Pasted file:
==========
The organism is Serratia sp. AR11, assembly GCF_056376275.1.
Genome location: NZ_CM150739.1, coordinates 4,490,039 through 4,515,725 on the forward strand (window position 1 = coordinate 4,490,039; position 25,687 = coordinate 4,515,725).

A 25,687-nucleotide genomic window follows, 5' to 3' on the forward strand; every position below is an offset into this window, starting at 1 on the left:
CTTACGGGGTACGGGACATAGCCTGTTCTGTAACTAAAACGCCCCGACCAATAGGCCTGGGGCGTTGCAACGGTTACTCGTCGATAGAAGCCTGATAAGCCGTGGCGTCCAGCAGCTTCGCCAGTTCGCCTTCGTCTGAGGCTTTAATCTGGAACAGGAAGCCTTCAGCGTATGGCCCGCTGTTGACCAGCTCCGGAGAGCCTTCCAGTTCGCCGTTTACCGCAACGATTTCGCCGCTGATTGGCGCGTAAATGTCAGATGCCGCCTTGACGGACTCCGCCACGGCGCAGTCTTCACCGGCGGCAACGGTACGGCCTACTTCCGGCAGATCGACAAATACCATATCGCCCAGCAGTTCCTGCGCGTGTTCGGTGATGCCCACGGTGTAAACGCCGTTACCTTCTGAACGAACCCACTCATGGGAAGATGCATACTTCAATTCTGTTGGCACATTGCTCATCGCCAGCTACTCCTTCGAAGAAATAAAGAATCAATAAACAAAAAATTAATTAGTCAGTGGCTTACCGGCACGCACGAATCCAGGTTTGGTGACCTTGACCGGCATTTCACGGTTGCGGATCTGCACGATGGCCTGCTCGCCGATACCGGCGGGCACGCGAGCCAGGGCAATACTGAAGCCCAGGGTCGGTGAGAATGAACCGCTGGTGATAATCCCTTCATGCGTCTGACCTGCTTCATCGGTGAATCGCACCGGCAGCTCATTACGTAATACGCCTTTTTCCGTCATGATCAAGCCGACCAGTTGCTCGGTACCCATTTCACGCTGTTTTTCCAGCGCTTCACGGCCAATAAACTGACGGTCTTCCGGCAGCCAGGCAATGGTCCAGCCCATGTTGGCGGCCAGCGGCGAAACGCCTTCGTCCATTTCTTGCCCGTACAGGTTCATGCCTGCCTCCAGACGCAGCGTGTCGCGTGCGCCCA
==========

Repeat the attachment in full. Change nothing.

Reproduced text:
The organism is Serratia sp. AR11, assembly GCF_056376275.1.
Genome location: NZ_CM150739.1, coordinates 4,490,039 through 4,515,725 on the forward strand (window position 1 = coordinate 4,490,039; position 25,687 = coordinate 4,515,725).

A 25,687-nucleotide genomic window follows, 5' to 3' on the forward strand; every position below is an offset into this window, starting at 1 on the left:
CTTACGGGGTACGGGACATAGCCTGTTCTGTAACTAAAACGCCCCGACCAATAGGCCTGGGGCGTTGCAACGGTTACTCGTCGATAGAAGCCTGATAAGCCGTGGCGTCCAGCAGCTTCGCCAGTTCGCCTTCGTCTGAGGCTTTAATCTGGAACAGGAAGCCTTCAGCGTATGGCCCGCTGTTGACCAGCTCCGGAGAGCCTTCCAGTTCGCCGTTTACCGCAACGATTTCGCCGCTGATTGGCGCGTAAATGTCAGATGCCGCCTTGACGGACTCCGCCACGGCGCAGTCTTCACCGGCGGCAACGGTACGGCCTACTTCCGGCAGATCGACAAATACCATATCGCCCAGCAGTTCCTGCGCGTGTTCGGTGATGCCCACGGTGTAAACGCCGTTACCTTCTGAACGAACCCACTCATGGGAAGATGCATACTTCAATTCTGTTGGCACATTGCTCATCGCCAGCTACTCCTTCGAAGAAATAAAGAATCAATAAACAAAAAATTAATTAGTCAGTGGCTTACCGGCACGCACGAATCCAGGTTTGGTGACCTTGACCGGCATTTCACGGTTGCGGATCTGCACGATGGCCTGCTCGCCGATACCGGCGGGCACGCGAGCCAGGGCAATACTGAAGCCCAGGGTCGGTGAGAATGAACCGCTGGTGATAATCCCTTCATGCGTCTGACCTGCTTCATCGGTGAATCGCACCGGCAGCTCATTACGTAATACGCCTTTTTCCGTCATGATCAAGCCGACCAGTTGCTCGGTACCCATTTCACGCTGTTTTTCCAGCGCTTCACGGCCAATAAACTGACGGTCTTCCGGCAGCCAGGCAATGGTCCAGCCCATGTTGGCGGCCAGCGGCGAAACGCCTTCGTCCATTTCTTGCCCGTACAGGTTCATGCCTGCCTCCAGACGCAGCGTGTCGCGTGCGCCCA